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Dance Department to Present Spring Concert

The Department of Dance will present a spring concert Thursday, April 16, through Sunday, April 19, in the Robinson Hall for the Performing Arts, Belk Theater. Performances will be at 7:30 PM, April 16-18 with a 2:00 PM matinee on April 19. Tickets are available online.

The concert will feature a showcase of different dance styles and will include student performers in works choreographed by dance faculty Gretchen Alterowitz, E.E. Balcos, Kim Jones and Rachel Tucker.

Alterowitz’s piece "What tread in solidarity, what lament" is a piece for 11 dancers set to music by Gustav Mahler and Max Richter. "Pulse," choreographed by Balcos, is inspired by and set to the "nuevo tango" music of Argentine composer Astor Piazolla. Domestic violence is the subject of Tucker’s "Suite Wonder," with music by Stevie Wonder. Kim Jones created "Mauri – Breath of Life" in consultation with Rodney Bell, a celebrated dancer of Maori descent who uses a wheelchair for mobility. The movement is inspired by elements of traditional Maori culture.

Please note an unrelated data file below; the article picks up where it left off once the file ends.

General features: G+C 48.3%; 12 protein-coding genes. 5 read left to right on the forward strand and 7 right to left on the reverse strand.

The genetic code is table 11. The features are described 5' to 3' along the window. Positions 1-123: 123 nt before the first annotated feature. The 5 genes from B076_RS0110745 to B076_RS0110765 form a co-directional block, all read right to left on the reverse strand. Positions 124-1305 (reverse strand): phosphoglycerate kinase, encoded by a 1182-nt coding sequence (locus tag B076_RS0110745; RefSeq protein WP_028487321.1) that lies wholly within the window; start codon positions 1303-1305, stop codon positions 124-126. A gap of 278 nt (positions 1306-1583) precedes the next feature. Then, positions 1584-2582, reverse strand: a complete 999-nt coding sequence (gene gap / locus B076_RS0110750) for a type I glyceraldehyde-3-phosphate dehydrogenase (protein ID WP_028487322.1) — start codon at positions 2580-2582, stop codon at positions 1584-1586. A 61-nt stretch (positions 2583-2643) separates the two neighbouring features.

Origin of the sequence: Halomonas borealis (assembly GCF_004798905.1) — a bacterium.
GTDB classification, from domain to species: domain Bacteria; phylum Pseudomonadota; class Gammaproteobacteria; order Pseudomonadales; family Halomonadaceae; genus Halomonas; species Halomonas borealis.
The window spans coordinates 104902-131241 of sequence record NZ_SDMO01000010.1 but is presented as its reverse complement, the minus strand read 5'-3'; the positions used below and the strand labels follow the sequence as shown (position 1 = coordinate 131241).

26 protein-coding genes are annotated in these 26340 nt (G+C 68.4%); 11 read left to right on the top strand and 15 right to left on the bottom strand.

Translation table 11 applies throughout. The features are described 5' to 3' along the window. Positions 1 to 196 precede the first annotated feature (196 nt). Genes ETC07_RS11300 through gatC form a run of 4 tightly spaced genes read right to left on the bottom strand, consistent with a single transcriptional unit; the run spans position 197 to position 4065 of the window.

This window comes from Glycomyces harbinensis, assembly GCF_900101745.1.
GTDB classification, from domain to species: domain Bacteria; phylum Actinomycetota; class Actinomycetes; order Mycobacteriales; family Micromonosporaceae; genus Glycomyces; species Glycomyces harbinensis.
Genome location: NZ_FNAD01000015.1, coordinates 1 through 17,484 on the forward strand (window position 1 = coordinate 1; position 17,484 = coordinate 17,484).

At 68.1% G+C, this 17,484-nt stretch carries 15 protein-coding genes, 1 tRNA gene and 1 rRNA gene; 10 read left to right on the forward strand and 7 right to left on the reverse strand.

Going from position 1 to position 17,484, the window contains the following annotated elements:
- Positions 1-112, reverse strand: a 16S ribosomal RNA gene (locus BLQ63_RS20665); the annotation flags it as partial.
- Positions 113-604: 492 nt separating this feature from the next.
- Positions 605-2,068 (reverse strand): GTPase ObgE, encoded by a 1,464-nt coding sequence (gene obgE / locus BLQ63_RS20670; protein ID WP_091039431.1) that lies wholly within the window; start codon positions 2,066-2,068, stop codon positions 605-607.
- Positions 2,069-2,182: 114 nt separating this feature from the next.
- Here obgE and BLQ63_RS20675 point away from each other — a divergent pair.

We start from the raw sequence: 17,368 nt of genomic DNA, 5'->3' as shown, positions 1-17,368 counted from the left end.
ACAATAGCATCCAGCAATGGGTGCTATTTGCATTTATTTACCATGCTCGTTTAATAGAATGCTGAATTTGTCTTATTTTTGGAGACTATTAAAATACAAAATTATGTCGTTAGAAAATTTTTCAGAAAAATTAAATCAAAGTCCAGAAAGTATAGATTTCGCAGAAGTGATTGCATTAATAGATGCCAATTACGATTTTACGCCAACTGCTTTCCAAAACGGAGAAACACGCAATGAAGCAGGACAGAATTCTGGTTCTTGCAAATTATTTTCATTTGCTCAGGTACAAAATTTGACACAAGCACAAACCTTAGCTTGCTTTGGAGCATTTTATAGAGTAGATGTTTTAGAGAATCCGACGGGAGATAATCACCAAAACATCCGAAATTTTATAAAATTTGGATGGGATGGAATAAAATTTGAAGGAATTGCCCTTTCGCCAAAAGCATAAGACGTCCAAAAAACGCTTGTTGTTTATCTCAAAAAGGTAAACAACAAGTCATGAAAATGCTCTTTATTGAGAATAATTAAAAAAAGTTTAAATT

Engineer Gets $500K NSF Award

Chris Vermillion, an assistant professor in the William States Lee College of Engineering Department of Mechanical Engineering and Engineering Science, has won a $500,000 National Science Foundation CAREER award to further his research in creating low-cost methodologies that optimize the combined physical system and controller for high-altitude wind energy systems.

The Faculty Early Career Development (CAREER) Program is the NSF’s most-prestigious award in support of junior faculty members. The NSF awards CAREER grants to faculty members who exemplify the role of teacher-scholars through outstanding research and excellent education.

Vermillion has been with the Lee College of Engineering since 2014. His research of the flight dynamics and control of tethered airborne wind energy systems employs a first-in-world rapid prototyping framework that makes possible small-scale flight experiments that can be run at much lower cost than full-scale prototypes.